Two of the important late twentieth century stage directors, Robert Carsen and Peter Sellars, returned to the Aix Festival this summer. Carsen’s A Midsummer Night’s Dream is a masterpiece, Sellars’ strange Tchaikovsky/Stravinsky double bill is simply bizarre.

Betrothal and Betrayal : JPYA at the ROH

The annual celebration of young talent at the Royal Opera House is a magnificent showcase, and it was good to see such a healthy audience turnout.

Jenůfa Packs a Wallop at DMMO

There are few operas that can rival the visceral impact of a well-staged Jenůfa and Des Moines Metro Opera has emphatically delivered the goods.

Des Moines Fanciulla a Minnie-Triumph

The Girl of the Golden West (La Fanciulla del West) often gets eclipsed when compared to the rest of the mature Puccini canon.

First Night of the BBC Proms 2015

First Night of the BBC Proms 2015 with Sakari Oramo in exuberant form, pulling off William Walton’s Belshazzar’s Feast with the theatrical flair it deserves.

Des Moines: A Whole Other Secret Garden

With its revelatory production of Rappaccini’s Daughter performed outdoors in the city’s refurbished Botanical Gardens, Des Moines Metro Opera has unlocked the gate to a mysterious, challenging landscape of musical delights.

Seductive Abduction in Iowa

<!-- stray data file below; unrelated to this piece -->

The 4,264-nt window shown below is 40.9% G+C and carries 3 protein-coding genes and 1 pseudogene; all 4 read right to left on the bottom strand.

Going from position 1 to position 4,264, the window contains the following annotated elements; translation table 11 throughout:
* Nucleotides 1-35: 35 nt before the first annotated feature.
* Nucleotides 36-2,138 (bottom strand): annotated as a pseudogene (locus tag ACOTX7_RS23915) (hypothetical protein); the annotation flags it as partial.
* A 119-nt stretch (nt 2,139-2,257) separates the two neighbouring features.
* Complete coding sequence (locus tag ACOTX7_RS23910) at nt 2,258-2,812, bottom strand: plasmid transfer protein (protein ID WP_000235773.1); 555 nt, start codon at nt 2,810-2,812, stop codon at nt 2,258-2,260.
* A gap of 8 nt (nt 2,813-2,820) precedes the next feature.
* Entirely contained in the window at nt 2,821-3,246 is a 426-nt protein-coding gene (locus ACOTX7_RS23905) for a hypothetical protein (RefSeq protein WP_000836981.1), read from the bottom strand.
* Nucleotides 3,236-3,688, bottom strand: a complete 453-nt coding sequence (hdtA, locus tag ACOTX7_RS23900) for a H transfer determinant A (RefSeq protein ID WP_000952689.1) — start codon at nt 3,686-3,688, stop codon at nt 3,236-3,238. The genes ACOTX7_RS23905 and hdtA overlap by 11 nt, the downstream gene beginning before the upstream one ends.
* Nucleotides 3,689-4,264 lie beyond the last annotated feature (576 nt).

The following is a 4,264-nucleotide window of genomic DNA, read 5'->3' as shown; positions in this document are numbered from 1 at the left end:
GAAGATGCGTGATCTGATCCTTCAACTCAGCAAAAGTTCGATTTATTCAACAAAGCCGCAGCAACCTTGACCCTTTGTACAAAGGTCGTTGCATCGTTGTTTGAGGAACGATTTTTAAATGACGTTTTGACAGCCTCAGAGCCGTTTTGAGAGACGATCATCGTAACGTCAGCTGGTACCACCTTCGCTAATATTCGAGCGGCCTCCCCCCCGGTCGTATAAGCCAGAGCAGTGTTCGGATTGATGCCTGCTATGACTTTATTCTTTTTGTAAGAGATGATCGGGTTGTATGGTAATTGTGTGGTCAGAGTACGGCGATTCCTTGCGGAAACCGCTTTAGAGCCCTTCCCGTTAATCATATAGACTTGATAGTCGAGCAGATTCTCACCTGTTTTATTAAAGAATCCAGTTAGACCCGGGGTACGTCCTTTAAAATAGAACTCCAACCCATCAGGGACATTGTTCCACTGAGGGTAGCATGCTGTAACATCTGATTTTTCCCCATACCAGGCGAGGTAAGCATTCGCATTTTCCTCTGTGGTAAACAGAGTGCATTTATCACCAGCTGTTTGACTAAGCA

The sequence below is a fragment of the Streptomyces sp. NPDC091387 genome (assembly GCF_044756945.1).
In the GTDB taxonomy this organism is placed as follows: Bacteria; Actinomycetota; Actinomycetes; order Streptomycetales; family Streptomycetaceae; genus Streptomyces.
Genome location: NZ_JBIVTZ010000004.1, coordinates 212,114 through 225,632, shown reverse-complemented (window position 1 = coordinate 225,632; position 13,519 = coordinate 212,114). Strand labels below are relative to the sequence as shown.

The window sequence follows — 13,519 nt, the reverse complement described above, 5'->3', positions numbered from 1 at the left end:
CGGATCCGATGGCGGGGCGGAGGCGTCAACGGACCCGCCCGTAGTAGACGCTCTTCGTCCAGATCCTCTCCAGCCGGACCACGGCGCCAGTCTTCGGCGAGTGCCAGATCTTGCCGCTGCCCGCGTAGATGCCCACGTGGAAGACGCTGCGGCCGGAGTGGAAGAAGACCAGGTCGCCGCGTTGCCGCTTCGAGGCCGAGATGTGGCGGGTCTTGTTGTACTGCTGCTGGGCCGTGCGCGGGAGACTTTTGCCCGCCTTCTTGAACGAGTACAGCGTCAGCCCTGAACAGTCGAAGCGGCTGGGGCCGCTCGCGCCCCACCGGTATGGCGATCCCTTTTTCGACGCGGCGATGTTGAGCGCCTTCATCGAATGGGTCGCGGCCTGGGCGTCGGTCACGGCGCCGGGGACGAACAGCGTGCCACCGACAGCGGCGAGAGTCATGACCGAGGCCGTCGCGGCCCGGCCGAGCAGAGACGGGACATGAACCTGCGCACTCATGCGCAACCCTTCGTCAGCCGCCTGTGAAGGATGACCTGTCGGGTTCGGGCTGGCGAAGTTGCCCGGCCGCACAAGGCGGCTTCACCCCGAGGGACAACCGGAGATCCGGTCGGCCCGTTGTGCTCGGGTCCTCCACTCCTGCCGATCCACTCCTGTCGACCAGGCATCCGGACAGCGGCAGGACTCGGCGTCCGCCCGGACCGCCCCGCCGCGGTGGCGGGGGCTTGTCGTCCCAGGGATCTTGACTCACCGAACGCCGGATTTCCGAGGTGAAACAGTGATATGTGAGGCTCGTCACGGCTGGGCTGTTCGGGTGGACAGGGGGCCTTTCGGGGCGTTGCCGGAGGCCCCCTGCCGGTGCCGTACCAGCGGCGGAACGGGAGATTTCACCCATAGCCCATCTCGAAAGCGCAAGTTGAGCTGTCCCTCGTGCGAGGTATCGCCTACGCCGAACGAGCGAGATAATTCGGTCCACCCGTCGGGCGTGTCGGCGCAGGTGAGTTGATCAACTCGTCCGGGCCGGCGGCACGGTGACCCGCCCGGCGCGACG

Des Moines Metro Opera has quite a crowd-pleasing production of The Abduction from the Seraglio on its hands.

A Midsummer Night’s Dream, Garsington Opera

Even by Shakespeare’s standards A Midsummer Night’s Dream, one of his earlier plays, boasts a particularly fantastical plot involving a bunch of aristocrats (the Athenian Court of Theseus), feuding gods and goddesses (Oberon and Titania), ‘Rude Mechanicals’ (Bottom, Quince et al) and assorted faeries and spirits (such as Puck).

Richard Wagner: Tristan und Isolde

What do we call Tristan und Isolde? That may seem a silly question. Tristan und Isolde, surely, and Tristan for short, although already we come to the exquisite difficulty, as Tristan and Isolde themselves partly seem (though do they only seem?) to recognise of that celebrated ‘und’.

Debussy: Pelléas et Mélisande

So this was it, the Pelléas which had apparently repelled critics and other members of the audience on the opening night. Perhaps that had been exaggeration; I avoided reading anything substantive — and still have yet to do so.

Richard Strauss: Arabella

I had last seen Arabella as part of the Munich Opera Festival’s Richard Strauss Week in 2008. It is not, I am afraid, my favourite Strauss opera; in fact, it is probably my least favourite. However, I am always willing to be convinced.